Quad pivots away from 1 billion Covid-19 jabs, will prep for future emergencies
The Quad Vaccine Partnership, announced by leaders of the grouping at their first summit in March 2021, envisaged delivery of at least one billion doses of Covid-19 vaccines by the end of 2022.
NEW DELHI: The Quadrilateral Security Dialogue, or Quad, has made a quiet pivot away from its ambitious goal of delivering one billion doses of Covid-19 vaccines across the Indo-Pacific to building up capabilities across the region for future health emergencies, people familiar with the matter said.
When the Quad Vaccine Partnership was announced by leaders of the grouping that brings together India, Australia, Japan and the US at their first summit in March 2021, it envisaged the delivery of at least one billion doses of Covid-19 vaccines by the end of 2022. These were to be US-developed jabs that were to be made in India with funding from the US and Japan.
With the grouping nowhere close to the target of producing one billion jabs even in the third quarter of 2022, people from two Quad member states familiar with the latest thinking said the four countries are now more focused on ramping up capabilities and vaccine manufacturing capacities across the Indo-Pacific and even in Africa to cope with future pandemics and health emergencies.
“The focus should not be too much on vaccines as there is no pressing demand for vaccines as of now. Most of the urgent requirements have been met and more can be achieved by working on building up the capacities to deal with emergencies in future,” one of the people said, seeking anonymity.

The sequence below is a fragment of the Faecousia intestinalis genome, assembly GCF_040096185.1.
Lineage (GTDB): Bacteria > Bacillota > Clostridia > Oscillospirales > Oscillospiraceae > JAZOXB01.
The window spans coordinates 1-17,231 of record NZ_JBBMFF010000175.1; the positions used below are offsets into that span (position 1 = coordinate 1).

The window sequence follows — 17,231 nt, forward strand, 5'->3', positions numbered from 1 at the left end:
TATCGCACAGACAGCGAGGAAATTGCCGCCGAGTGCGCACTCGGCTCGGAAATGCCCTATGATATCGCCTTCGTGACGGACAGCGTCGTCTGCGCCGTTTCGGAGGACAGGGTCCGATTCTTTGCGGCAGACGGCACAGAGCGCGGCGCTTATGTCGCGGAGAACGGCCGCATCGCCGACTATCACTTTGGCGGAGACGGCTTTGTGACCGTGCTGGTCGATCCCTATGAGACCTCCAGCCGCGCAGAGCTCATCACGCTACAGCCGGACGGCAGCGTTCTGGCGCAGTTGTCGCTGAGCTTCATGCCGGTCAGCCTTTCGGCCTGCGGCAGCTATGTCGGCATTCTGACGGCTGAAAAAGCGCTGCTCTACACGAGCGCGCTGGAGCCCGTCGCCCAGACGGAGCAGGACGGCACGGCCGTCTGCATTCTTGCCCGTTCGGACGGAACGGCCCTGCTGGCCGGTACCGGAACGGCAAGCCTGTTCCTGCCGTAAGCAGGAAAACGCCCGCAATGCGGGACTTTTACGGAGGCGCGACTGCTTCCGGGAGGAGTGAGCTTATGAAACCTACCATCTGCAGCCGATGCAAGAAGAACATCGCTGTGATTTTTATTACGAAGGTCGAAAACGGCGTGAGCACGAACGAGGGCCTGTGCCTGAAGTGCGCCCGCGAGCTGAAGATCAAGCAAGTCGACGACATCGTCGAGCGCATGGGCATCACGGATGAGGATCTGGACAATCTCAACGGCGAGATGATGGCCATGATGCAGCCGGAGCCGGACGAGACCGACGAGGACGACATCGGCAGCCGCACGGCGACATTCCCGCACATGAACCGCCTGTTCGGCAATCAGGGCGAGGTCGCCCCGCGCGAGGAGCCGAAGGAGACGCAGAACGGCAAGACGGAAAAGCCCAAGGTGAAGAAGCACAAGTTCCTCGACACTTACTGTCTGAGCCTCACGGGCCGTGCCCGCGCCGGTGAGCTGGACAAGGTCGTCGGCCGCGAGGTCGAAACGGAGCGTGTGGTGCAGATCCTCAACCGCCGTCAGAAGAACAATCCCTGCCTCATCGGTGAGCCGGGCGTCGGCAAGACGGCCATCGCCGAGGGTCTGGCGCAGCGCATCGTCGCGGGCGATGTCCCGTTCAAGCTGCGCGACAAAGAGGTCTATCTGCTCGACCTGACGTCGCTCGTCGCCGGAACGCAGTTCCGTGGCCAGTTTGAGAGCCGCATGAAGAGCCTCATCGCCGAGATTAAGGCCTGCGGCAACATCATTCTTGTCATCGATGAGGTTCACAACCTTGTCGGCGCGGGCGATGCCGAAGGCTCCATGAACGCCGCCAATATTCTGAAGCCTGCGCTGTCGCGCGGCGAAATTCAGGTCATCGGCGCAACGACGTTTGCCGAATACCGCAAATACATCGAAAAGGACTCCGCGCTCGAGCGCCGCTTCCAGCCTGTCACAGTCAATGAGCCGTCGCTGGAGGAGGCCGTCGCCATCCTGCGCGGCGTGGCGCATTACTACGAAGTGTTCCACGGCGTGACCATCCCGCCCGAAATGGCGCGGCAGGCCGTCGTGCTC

The Quad’s plan to manufacture Johnson & Johnson’s single-shot Janssen vaccine at Biological E in Hyderabad ran into problems over demand for indemnity, or protection from liabilities if a person is adversely affected by a vaccine, especially at a time when such a waiver had not been granted to Indian manufacturers. This issue also held up the import of vaccines made by Johnson & Johnson, Pfizer and Moderna into India.
“The Quad is working to create capabilities and capacities within the member states, across the Indo-Pacific and in places like Africa,” a second person said, declining to be named.
The Quad partners have collectively pledged about $5.2 billion to the COVAX facility, or 40% of the total contributions from government donors, and have individually delivered more than 670 million doses, including 265 million doses to the Indo-Pacific.
A joint statement issued after the Quad Leaders Summit in Tokyo on May 24 gave some indications of the movement away from delivering one billion doses of Covid-19 vaccines to creating facilities across the region. “The Quad countries have led and will continue to lead global efforts for Covid-19 response, with a view to building better health security and strengthening health systems,” the statement said.
The expansion of Johnson & Johnson vaccine production at Biological E is a “sustainable manufacturing capacity” that will yield long-term benefits in the fight against future pandemics, it said.
The statement also referred to Quad’s long-term plans to strengthen global health architecture and pandemic prevention, preparedness and response, including enhancing finance and health coordination. “Building on existing Quad collaboration, we will enhance our capacity to improve early detection and monitor new and emerging pathogens with pandemic potential, and work to increase resilience to epidemics and pandemics,” it said.
The Quad’s move appeared to have been influenced by contemporary needs, said Sameer Patil, senior fellow at the Observer Research Foundation. “While the pandemic presented an immediate opportunity for vaccine development and delivery, now that the Covid-19 crisis is easing, it no longer appears to be a promising area for the Quad.”
“At the same time, however, the grouping will have to prepare for similar future outbreaks and, therefore, the rationale for the continuing cooperation,” Patil added.